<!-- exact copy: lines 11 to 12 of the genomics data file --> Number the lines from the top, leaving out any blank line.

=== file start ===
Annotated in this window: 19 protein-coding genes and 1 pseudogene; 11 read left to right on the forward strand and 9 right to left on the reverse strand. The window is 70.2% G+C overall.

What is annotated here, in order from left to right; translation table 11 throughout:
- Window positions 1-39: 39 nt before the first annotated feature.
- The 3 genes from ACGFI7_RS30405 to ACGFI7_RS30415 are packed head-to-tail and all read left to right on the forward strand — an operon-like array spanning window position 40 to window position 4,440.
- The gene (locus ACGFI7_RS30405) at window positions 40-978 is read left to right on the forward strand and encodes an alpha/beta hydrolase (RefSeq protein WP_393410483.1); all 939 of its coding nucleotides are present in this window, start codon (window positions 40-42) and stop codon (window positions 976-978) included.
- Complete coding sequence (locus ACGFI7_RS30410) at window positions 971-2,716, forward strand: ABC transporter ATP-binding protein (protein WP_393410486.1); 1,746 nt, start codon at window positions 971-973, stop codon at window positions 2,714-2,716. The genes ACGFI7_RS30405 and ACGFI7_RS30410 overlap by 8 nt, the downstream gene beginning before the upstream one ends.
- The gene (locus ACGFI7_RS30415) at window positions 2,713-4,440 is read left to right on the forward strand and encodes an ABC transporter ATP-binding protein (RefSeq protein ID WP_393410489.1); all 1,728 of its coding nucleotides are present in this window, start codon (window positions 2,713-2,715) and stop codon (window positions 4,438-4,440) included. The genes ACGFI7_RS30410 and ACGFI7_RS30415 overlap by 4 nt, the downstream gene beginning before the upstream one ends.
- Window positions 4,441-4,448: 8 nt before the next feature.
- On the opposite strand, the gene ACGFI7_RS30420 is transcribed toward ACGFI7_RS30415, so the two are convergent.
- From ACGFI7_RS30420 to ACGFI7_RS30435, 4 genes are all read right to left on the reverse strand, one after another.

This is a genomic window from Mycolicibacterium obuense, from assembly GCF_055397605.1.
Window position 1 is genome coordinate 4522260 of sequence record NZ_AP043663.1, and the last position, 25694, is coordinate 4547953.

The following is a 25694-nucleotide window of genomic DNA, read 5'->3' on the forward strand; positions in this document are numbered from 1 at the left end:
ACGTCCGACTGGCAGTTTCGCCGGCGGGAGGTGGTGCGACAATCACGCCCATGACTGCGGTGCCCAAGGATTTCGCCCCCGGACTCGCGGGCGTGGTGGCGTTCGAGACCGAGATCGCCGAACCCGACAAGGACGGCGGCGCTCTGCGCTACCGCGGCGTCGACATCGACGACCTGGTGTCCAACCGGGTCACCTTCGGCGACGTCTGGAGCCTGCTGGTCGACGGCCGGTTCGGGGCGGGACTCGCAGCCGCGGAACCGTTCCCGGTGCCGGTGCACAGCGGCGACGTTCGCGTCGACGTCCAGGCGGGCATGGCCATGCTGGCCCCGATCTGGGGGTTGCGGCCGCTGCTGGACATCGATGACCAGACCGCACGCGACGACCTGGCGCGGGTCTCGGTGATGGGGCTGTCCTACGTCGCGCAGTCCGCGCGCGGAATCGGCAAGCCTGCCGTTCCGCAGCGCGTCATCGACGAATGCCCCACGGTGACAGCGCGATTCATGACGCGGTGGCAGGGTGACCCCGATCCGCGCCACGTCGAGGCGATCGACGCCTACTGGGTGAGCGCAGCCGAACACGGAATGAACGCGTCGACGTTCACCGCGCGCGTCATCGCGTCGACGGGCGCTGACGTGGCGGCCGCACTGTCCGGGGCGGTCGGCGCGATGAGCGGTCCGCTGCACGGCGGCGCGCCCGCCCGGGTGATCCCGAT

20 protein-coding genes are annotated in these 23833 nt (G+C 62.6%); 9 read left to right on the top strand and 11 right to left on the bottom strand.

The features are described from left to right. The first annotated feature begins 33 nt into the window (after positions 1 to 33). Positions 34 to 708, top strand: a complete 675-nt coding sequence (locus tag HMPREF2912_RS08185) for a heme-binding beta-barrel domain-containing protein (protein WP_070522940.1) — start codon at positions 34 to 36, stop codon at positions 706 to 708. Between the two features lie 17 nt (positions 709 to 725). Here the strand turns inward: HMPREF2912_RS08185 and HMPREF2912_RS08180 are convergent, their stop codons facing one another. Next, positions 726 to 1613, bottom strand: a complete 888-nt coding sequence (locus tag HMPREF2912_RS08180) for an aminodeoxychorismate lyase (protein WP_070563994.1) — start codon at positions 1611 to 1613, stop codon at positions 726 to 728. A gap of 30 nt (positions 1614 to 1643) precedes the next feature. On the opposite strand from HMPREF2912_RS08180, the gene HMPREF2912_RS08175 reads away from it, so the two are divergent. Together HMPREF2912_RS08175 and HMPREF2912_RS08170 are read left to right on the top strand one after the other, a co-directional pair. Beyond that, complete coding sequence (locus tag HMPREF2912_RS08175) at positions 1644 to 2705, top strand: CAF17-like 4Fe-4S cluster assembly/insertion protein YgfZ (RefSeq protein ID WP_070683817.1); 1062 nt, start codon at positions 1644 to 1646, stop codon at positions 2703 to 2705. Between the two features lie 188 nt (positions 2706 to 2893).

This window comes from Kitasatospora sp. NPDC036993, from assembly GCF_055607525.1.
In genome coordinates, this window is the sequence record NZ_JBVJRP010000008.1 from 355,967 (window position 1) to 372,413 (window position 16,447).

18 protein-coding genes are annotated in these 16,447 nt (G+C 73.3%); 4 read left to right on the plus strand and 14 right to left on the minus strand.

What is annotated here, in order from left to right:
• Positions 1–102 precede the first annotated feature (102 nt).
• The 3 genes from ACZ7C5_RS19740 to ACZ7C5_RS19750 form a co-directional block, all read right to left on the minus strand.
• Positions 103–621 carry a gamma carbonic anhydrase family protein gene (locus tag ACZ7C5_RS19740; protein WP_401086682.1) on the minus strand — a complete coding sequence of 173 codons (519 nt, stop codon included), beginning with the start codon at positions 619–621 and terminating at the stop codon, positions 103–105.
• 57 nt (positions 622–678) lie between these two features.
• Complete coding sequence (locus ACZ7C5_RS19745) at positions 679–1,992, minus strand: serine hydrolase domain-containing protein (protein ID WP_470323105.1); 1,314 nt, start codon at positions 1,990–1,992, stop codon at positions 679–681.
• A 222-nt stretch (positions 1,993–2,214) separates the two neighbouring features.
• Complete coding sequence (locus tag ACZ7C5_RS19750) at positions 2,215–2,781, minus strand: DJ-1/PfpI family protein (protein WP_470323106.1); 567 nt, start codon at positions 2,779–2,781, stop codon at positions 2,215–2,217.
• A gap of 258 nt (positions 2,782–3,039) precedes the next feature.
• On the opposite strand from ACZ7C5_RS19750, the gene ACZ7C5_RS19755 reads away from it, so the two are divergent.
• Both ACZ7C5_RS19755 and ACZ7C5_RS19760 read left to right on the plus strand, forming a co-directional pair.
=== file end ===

This is a genomic window from Mycolicibacterium obuense, from assembly GCF_055397605.1.
Window position 1 is genome coordinate 4522260 of sequence record NZ_AP043663.1, and the last position, 25694, is coordinate 4547953.